In the past few days the hot debate about corporate taxation has escalated to this: Why don’t we just abolish corporate taxes?
No politician is talking about it on the campaign trail (though the Conservatives’ Maxime Bernier has in the past, calling it the “pro-people” choice); but it’s fuelling “extreme” debate in the media.
Economic theory gets thrown around. Corporations don’t pay taxes, people do. Capital is mobile, tax-shift happens. Even tax fairness has been invoked (small companies pay, big companies don’t).
If zero is the smart target, why isn’t anybody there yet?
By 2010, only five OECD nations had federal corporate tax rates as low as Canada’s or lower. (Two of them are Ireland and Iceland. Nuff said.) Not one had zero corporate rates of taxation. Even emerging economies, including China, India, Russia and Brazil don’t choose zero corporate taxes.
Tax havens do exist, but they are generally small nations, not powerful economies. Why?
1. LEVERAGING GROWTH
Cutting corporate taxes is positioned as a pro-growth strategy. Getting to zero corporate taxation may attract more investment on the way. (Or it may not -- Jim Stanford makes a case here.) But once you get there, what’s next?
A non-zero rate of corporate taxation gives nations some leverage, something left to cut. Governments can incent desired corporate behavior through carrots, not sticks. (Think tax holidays for companies that hire young people, train apprentices, become more energy efficient, etc.).
Nobody – not nations, not corporations, not families – willingly gives up its tools for shaping change.
2. CORPORATIONS ARE PERSONS TOO
In the eyes of the law, corporations are persons, with legal rights.
Canadian governments have taxed individuals and corporations in various ways since the late 1800s. In 1917, the federal government brought in income taxes. Incomes of corporations and individuals were treated identically and faced the same rates. (The U.S. introduced corporate income tax in 1909; the U.K. in the 1880s.)
The key insight of economic theory is that corporations pass through the costs of taxes, in the form of higher prices and/or lower wages, or lower dividends (at least in the short run).
So, if corporate taxes are already fully worked into the price system, when corporations stop paying taxes, prices should go down, or wages up, right?
More likely, the savings will land in the pockets of shareholders, many of whom are non-residents. In the case of multinational corporations, which increasingly drive our economy, eliminating corporate taxes would starve Canadian public treasuries (federal and provincial) and feed the treasuries of other nations, as argued here by Erin Weir.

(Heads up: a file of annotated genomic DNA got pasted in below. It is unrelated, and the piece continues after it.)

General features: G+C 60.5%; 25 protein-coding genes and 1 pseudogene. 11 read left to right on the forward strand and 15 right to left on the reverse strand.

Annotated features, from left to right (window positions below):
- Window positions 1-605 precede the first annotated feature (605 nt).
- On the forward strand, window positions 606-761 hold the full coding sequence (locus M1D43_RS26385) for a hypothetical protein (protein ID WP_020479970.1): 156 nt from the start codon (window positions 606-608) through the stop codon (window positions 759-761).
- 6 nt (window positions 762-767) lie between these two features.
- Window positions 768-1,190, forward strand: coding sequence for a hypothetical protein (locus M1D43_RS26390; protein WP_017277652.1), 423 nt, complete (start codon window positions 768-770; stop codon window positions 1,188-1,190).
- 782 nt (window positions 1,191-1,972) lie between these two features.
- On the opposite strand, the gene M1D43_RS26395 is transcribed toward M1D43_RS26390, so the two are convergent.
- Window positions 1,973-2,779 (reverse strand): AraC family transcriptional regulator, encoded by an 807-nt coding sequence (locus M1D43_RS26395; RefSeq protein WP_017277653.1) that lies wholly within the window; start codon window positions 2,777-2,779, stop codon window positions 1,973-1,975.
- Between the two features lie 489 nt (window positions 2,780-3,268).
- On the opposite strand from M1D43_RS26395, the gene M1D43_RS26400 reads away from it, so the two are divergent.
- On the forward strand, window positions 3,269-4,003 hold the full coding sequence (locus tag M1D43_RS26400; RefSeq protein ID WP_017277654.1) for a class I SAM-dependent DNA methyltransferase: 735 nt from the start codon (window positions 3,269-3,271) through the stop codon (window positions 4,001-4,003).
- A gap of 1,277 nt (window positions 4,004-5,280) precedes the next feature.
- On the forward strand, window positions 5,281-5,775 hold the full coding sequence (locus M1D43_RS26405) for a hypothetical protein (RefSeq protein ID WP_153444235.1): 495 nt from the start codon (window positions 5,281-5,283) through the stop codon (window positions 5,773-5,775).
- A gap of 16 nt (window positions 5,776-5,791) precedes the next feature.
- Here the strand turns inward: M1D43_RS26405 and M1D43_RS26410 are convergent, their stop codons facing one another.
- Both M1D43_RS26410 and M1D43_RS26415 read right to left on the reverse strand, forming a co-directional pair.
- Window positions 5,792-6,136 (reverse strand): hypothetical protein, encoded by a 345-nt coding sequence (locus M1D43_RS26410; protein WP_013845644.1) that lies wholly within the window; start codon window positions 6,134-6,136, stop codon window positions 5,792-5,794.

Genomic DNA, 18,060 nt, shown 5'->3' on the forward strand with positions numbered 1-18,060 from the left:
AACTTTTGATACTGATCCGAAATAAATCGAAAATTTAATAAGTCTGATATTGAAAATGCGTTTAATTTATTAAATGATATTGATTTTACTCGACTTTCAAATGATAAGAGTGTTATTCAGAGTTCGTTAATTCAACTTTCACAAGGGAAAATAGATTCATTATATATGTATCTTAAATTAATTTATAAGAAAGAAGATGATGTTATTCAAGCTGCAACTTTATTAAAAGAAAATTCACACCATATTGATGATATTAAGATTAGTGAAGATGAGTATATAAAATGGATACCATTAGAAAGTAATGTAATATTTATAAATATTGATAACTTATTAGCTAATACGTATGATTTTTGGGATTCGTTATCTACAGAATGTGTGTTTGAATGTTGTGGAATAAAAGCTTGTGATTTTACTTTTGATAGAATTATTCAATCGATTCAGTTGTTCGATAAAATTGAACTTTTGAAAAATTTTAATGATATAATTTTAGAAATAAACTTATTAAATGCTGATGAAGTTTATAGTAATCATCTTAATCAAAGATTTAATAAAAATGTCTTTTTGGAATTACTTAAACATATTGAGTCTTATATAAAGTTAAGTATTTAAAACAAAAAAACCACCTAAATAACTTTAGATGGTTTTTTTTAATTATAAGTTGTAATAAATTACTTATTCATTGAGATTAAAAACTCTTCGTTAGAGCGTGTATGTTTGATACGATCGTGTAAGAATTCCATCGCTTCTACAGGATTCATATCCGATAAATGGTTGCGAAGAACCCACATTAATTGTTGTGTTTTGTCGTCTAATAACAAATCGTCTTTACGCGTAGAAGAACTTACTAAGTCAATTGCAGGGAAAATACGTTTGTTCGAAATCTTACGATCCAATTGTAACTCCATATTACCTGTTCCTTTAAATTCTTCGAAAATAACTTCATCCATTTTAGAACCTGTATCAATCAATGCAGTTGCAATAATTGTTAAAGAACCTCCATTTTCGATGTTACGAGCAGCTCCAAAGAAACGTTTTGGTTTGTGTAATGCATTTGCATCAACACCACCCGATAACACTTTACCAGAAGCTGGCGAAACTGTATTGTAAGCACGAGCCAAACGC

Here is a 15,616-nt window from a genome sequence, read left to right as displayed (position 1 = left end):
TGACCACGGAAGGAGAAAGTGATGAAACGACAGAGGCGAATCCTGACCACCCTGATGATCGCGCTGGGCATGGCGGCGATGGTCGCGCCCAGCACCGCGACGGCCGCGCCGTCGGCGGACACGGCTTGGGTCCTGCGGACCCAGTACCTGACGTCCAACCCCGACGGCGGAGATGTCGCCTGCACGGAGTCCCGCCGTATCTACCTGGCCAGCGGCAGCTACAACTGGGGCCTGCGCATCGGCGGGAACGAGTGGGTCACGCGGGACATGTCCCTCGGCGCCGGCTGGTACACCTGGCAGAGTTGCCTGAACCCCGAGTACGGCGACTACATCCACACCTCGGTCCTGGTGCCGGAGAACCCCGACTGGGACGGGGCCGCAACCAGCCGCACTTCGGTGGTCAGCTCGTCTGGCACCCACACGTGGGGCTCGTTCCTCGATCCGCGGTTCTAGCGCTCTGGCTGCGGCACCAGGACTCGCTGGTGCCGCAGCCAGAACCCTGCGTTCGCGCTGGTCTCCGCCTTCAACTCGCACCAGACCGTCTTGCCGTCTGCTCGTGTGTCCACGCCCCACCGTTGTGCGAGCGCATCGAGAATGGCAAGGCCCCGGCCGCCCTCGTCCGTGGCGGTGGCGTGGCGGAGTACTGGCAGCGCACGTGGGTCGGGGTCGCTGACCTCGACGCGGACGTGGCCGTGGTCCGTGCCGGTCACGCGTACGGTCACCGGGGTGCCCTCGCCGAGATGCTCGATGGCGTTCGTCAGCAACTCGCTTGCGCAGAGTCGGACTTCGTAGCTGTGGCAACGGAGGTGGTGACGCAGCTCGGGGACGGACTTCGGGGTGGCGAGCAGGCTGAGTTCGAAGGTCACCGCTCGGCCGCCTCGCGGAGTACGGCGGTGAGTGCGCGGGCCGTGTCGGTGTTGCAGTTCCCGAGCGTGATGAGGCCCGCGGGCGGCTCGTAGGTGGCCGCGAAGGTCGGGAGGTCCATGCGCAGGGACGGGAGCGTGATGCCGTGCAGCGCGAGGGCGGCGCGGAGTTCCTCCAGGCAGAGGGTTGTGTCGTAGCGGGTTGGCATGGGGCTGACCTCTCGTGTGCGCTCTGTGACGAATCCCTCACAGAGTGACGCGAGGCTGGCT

What, exactly, is gained by Canadians? They get to pay more, and descend into endless disputes about which services to cut.
3. FILLING THE FISCAL HOLE
In 2009-10 corporations paid $30.4-billion in corporate taxes to the federal treasury alone… and that was an awful year for corporate profits.
Replacing $30-billion would require raising the GST by roughly five percentage points. In Ontario, people would be paying at least 18 per cent in taxes on most purchases. Insert sound of backlash.
Some economists say replacing income taxes with consumption taxes is the way to go. Who benefits? People with savings. Proportionately more people at the bottom of the income spectrum spend all their money. Proportionately more people at the top have enough income to save.
Pause for a moment on the fact 50 per cent of Canadians had after-tax incomes of less than $25,400 in 2008, before the recession hit. The price of the basics -- energy, food, housing, tuition -- has risen since.
Have fun trying to raise taxes on rising prices.
Instead, less service is what’s on the menu -- the Conservatives’ latest budget and campaign pledges have pointed to $15-billion in planned cuts to balance the books. Add $30-billion to the problem -- while corporate profits rise -- and watch what happens.
4. NO FREE LUNCH
Canadians get huge value for money from public services. Corporations do too. Policing, the justice system, business subsidies, protection of intellectual property rights, and a massive system of transit infrastructure (from seaports and airports, to rail and road systems) are just a few high-cost items that specifically serve and protect business interests. The bottom line also benefits from a sea of educated and healthy workers who double as consumers with relatively high disposable incomes.
Public policy, public institutions and public services all increase corporate profits.
Saying corporations should pay nothing for these benefits is like saying they have rights but no responsibilities. And that runs against every principle of justice society holds dear.
A revolutionary war was fought and a nation formed on the principle of “no taxation without representation”. It’s a hard sell to suggest the most powerful entities in society should have representation without taxation.
The “something for nothing” argument also flies in the face of the fundamental principles of capitalism. And if corporations don’t defend its principles, who do they think will?
Eds note: Join Armine Yalnizyan and Mike Moffatt of the Richard Ivey School of Business today at 11 a.m. for a live discussion on corporate tax rates. globeandmail.com
Armine Yalnizyan is a senior economist with the Canadian Centre for Policy Alternatives